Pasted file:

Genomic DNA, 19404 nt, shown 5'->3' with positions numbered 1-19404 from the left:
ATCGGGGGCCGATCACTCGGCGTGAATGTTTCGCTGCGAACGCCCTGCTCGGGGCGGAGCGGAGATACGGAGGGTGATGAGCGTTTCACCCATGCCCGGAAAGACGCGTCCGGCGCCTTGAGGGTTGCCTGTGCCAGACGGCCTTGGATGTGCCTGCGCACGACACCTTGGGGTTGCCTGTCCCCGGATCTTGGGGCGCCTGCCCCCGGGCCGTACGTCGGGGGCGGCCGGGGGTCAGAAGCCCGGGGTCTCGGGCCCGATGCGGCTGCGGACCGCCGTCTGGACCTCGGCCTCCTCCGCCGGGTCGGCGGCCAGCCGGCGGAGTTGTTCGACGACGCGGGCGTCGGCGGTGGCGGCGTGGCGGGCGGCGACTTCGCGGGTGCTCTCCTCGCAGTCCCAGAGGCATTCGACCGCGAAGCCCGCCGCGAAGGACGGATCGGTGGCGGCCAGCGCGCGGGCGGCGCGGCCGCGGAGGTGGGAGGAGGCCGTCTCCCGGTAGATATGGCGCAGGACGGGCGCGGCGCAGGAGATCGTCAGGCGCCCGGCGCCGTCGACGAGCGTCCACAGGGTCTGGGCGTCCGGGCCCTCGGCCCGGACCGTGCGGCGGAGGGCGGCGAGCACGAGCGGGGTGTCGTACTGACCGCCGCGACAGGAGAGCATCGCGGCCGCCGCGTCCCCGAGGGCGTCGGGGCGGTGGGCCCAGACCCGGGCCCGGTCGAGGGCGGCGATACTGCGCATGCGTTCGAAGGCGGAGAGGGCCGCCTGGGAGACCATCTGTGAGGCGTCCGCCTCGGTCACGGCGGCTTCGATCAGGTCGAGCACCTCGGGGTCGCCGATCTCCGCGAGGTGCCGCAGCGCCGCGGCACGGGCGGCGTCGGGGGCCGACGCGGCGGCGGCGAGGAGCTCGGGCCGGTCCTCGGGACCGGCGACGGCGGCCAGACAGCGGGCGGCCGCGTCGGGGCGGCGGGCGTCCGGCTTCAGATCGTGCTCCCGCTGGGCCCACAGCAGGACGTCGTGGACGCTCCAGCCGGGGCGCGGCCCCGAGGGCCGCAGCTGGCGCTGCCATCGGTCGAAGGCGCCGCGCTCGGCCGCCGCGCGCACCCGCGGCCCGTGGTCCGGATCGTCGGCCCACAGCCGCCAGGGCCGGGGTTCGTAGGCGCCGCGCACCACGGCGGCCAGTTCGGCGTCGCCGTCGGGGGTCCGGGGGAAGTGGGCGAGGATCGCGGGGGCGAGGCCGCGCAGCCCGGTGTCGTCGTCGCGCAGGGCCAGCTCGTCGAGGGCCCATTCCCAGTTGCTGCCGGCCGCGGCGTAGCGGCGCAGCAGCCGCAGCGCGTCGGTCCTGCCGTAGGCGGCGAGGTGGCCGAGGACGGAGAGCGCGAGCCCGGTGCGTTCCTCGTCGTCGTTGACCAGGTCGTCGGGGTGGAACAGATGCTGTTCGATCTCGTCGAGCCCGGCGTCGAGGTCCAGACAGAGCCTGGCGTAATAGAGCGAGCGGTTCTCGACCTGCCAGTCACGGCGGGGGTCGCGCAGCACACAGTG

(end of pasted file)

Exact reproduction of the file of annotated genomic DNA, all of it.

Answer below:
Genomic DNA, 19404 nt, shown 5'->3' with positions numbered 1-19404 from the left:
ATCGGGGGCCGATCACTCGGCGTGAATGTTTCGCTGCGAACGCCCTGCTCGGGGCGGAGCGGAGATACGGAGGGTGATGAGCGTTTCACCCATGCCCGGAAAGACGCGTCCGGCGCCTTGAGGGTTGCCTGTGCCAGACGGCCTTGGATGTGCCTGCGCACGACACCTTGGGGTTGCCTGTCCCCGGATCTTGGGGCGCCTGCCCCCGGGCCGTACGTCGGGGGCGGCCGGGGGTCAGAAGCCCGGGGTCTCGGGCCCGATGCGGCTGCGGACCGCCGTCTGGACCTCGGCCTCCTCCGCCGGGTCGGCGGCCAGCCGGCGGAGTTGTTCGACGACGCGGGCGTCGGCGGTGGCGGCGTGGCGGGCGGCGACTTCGCGGGTGCTCTCCTCGCAGTCCCAGAGGCATTCGACCGCGAAGCCCGCCGCGAAGGACGGATCGGTGGCGGCCAGCGCGCGGGCGGCGCGGCCGCGGAGGTGGGAGGAGGCCGTCTCCCGGTAGATATGGCGCAGGACGGGCGCGGCGCAGGAGATCGTCAGGCGCCCGGCGCCGTCGACGAGCGTCCACAGGGTCTGGGCGTCCGGGCCCTCGGCCCGGACCGTGCGGCGGAGGGCGGCGAGCACGAGCGGGGTGTCGTACTGACCGCCGCGACAGGAGAGCATCGCGGCCGCCGCGTCCCCGAGGGCGTCGGGGCGGTGGGCCCAGACCCGGGCCCGGTCGAGGGCGGCGATACTGCGCATGCGTTCGAAGGCGGAGAGGGCCGCCTGGGAGACCATCTGTGAGGCGTCCGCCTCGGTCACGGCGGCTTCGATCAGGTCGAGCACCTCGGGGTCGCCGATCTCCGCGAGGTGCCGCAGCGCCGCGGCACGGGCGGCGTCGGGGGCCGACGCGGCGGCGGCGAGGAGCTCGGGCCGGTCCTCGGGACCGGCGACGGCGGCCAGACAGCGGGCGGCCGCGTCGGGGCGGCGGGCGTCCGGCTTCAGATCGTGCTCCCGCTGGGCCCACAGCAGGACGTCGTGGACGCTCCAGCCGGGGCGCGGCCCCGAGGGCCGCAGCTGGCGCTGCCATCGGTCGAAGGCGCCGCGCTCGGCCGCCGCGCGCACCCGCGGCCCGTGGTCCGGATCGTCGGCCCACAGCCGCCAGGGCCGGGGTTCGTAGGCGCCGCGCACCACGGCGGCCAGTTCGGCGTCGCCGTCGGGGGTCCGGGGGAAGTGGGCGAGGATCGCGGGGGCGAGGCCGCGCAGCCCGGTGTCGTCGTCGCGCAGGGCCAGCTCGTCGAGGGCCCATTCCCAGTTGCTGCCGGCCGCGGCGTAGCGGCGCAGCAGCCGCAGCGCGTCGGTCCTGCCGTAGGCGGCGAGGTGGCCGAGGACGGAGAGCGCGAGCCCGGTGCGTTCCTCGTCGTCGTTGACCAGGTCGTCGGGGTGGAACAGATGCTGTTCGATCTCGTCGAGCCCGGCGTCGAGGTCCAGACAGAGCCTGGCGTAATAGAGCGAGCGGTTCTCGACCTGCCAGTCACGGCGGGGGTCGCGCAGCACACAGTG